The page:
4.0 and higher – The very top scripted TV will be here. Modern Family, The Big Bang Theory, Empire are among the shows that are here. Many live sporting events and special events like award shows will also garner big ratings.

That’s all for now! Click the links below for further reading material:


I finally got around to figuring everyone's final rating -- and weekly program, though that doesn't really matter. I'm going to do summer ratings in chunks, the first one will be at the start of July to cover the final week of The Opposition and Desus & Mero.

2017-18 Late Night Summary

11:35: Jimmy Fallon is still the champion in late night ratings, but its vulnerability continues to show. In weekly ratings, the series has dropped about 0.1 (low 0.6s to low 0.5s) from September through May, and the usual post-Thanksgiving surge and bump after the Olympics didn't have a last effect this season as ratings fall, even in L+7 – 0.7 to 0.65 during the spring. Stephen Colbert started the season like it could topple Fallon, climbing fast in L+7. It has since heavily cooled but still remains within striking distance of Fallon. It's same-day ratings have fallen, but L+7 ratings continue to be strong. The show climbed about 0.08 through the season. Its viewership chilled this spring but is still a strong 1.17 million viewers ahead of Fallon. Like Colbert, Jimmy Kimmel saw L+SD ratings drop throughout the season. And like Fallon, Kimmel remains relatively flat compared to where it began the season. For about a month after the Olympics, it was at Fallon's heels in viewership, but that diminished in late spring.

12:37: Seth Meyers has had a slight uptick compared to where the season began and didn’t have near the ups and downs like its lead-in Fallon. However, Meyers is hurting – though not as seriously – from of its weakened lead-in but its decline this spring is more inline with usual late night trends. James Corden, which has occasionally been challenging Meyers in viewership throughout the season, has seen its ratings tumble this spring but viewership still remains okay and within sight of Meyers'. Nightline finally leveled-off after a rough fall and has comfortably landed above Corden in ratings. The two remain neck and neck in viewership.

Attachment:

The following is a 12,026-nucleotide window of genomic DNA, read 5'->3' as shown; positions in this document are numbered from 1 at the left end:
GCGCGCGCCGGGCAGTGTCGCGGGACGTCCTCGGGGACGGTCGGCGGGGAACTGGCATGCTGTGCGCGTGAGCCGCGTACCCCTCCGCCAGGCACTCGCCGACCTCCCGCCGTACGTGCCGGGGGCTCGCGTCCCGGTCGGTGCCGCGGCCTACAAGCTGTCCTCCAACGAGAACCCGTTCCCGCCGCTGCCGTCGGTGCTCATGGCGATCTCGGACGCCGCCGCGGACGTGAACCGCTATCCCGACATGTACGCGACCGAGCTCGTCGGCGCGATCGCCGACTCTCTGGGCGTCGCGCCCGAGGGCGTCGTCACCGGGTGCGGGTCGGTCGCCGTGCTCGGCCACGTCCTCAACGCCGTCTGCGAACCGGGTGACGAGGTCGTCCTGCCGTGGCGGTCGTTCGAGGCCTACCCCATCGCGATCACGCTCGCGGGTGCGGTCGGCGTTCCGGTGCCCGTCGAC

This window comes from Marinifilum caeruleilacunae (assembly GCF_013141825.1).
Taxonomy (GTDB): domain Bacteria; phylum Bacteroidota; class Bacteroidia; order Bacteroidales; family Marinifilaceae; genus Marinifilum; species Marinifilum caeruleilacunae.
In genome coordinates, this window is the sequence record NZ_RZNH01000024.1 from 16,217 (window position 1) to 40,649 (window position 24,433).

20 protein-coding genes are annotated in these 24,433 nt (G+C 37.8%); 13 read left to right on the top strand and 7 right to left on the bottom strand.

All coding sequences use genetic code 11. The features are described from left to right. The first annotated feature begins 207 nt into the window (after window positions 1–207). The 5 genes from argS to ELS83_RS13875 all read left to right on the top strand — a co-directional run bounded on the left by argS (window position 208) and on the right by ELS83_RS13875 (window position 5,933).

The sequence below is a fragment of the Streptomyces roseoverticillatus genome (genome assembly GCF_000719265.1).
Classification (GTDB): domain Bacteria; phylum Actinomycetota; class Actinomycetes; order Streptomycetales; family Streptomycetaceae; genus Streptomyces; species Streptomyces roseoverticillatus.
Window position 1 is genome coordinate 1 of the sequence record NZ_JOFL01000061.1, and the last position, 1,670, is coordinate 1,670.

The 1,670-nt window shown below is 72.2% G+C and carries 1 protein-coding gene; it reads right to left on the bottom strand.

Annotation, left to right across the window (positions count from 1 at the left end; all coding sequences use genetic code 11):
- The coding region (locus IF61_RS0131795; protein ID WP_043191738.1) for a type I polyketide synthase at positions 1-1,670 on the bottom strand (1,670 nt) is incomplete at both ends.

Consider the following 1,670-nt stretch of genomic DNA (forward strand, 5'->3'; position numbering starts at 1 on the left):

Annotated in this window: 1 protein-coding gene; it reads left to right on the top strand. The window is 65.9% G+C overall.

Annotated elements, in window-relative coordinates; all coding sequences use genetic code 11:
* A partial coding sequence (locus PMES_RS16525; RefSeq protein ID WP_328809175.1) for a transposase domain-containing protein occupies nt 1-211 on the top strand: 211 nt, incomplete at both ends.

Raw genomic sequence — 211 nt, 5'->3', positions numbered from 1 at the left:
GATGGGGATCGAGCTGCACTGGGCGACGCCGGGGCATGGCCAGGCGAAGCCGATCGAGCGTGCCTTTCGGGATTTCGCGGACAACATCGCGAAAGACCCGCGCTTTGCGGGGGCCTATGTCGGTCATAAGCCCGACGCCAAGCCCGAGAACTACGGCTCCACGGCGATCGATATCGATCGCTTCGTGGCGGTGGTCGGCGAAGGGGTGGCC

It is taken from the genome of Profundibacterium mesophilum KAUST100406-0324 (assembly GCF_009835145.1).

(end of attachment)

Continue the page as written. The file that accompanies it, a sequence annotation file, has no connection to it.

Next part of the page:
Late late night: In its 17th season, Carson Daly is consistently hitting series lows. It never reached a 0.2 in weekly ratings all through the latter half of the summer.

On cable, programs are down across the board except for one: Viceland's Desus & Mero, which closes up shop at the end of June. After a great summer, The Daily Show couldn’t retain the ratings and has struggled off and on throughout the season. Yet it remains pretty consistent, rarely placing outside the mid-0.2s. Newcomer The Opposition, which ends its brief run at the end of June, too, never caught on – half the time it didn’t retain half of its Daily Show lead-in. Conan has taken the biggest hit this season, often struggling to reach 0.2 more than once a week. Watch What Happens Live has taken a small hit this spring but is still one of the more reliable late night cable programs when it comes to ratings.

The Breakdown, Week 35 and 2017-18: Daily Programs

Program (Net) Rating (35) Viewership (35) 2017-181 2016-172 2015-162 2014-153
Jimmy Fallon (NBC) 0.52 (+0.02) 2.376 0.65; 2.674 0.81; 3.162 1.03; 3.74 1.14; 3.929
Stephen Colbert (CBS) 0.43 (+0.01) 2.729 0.59; 3.844 0.58; 3.215 0.65; 2.88 0.56; 3.0074
Jimmy Kimmel (ABC) 0.37 (+0.02) 1.933 0.47; 2.249 0.48; 2.199 0.55; 2.39 0.63; 2.696
Seth Meyers (NBC) 0.29 (+0.01) 1.327 0.38; 1.554 0.41; 1.557 0.47; 1.59 0.48; 1.519
James Corden (CBS) 0.21 (-0.02) 1.155 0.28; 1.380 0.31; 1.339 0.33; 1.27 0.34; 1.431
Nightline (ABC) 0.24 (+0.01) 1.222 0.30; 1.389 0.32; 1.440 0.36; 1.55 0.41; 1.685
Carson Daly (NBC) 0.16 (0) 0.741 0.23; 0.818 0.25; 0.830 0.25; 0.89 0.28; 0.827
The Daily Show (CC) 0.14 (r) - 0.25; 0.846 0.32; 0.895 0.31; 0.809 0.53; 1.2805
The Opposition (CC) 0.07 (r) - 0.12; 0.335 0.17; 0.3656 0.20; 0.5227 0.39; 0.9238
Conan (TBS) 0.13 (-0.02) 0.311 0.17; 0.403 0.25; 0.560 0.27; 0.609 0.37; 0.803
WWHL (Bravo) 0.13 (-0.01) 0.430 0.16; 0.490 0.18; 0.536 0.22; 0.601 ?
Desus & Mero (Viceland) 0.06 (0) 0.093 0.06; 0.107 (est.) 0.05; 0.098 (est.) - -
  1. for broadcast programs, averages are L+7 except for the two most recent weeks, which are L+SD; cable entries are L+SD
  2. from the first week of the season to the week prior to Memorial Day
  3. from the first week of the season to two weeks prior to Memorial Day for broadcast programs (the following week was unavailable); to the week prior to Memorial Day for cable programs
  4. rating for Late Show with David Letterman
  5. rating for The Daily Show with Jon Stewart
  6. rating for @Midnight with Chris Hardwick
  7. rating for The Nightly Show with Larry Wilmore
  8. rating for The Colbert Report (fall) and The Nightly Show with Larry Wilmore (winter/spring)

The Breakdown, Week 35 and 2017-18: Weekly Programs

Program (Net) Rating (35) Viewership (35) 2017-182
Chris Gethard (truTV) 0.04 0.88 0.07; 0.148
Full Frontal (TBS) 0.31 0.880 0.35; 1.057
Graham Norton (BBCA) - - 0.04 (est.)
Greg Gutfeld (Fox News) 0.17 1.648 0.15; 1.544
Hart of the City (CC) - - 0.16
Jim Jefferies (CC) 0.15 0.353 0.19; 0.431
Last Week Tonight (HBO) - - 0.38; 1.162
The President Show (CC) - - 0.11;0.309
Real Time (HBO) - - 0.39;1.824
The Rundown (BET) - - 0.07; 0.212
Saturday Night Live (NBC) - - ~1.7; 9.43
This Is Not Happening (CC) - - 0.10; 0.219
  1. from previous new episode
  2. L+SD since the start of the traditional broadcast fall season
  3. L+7 for the season, according to NBC press release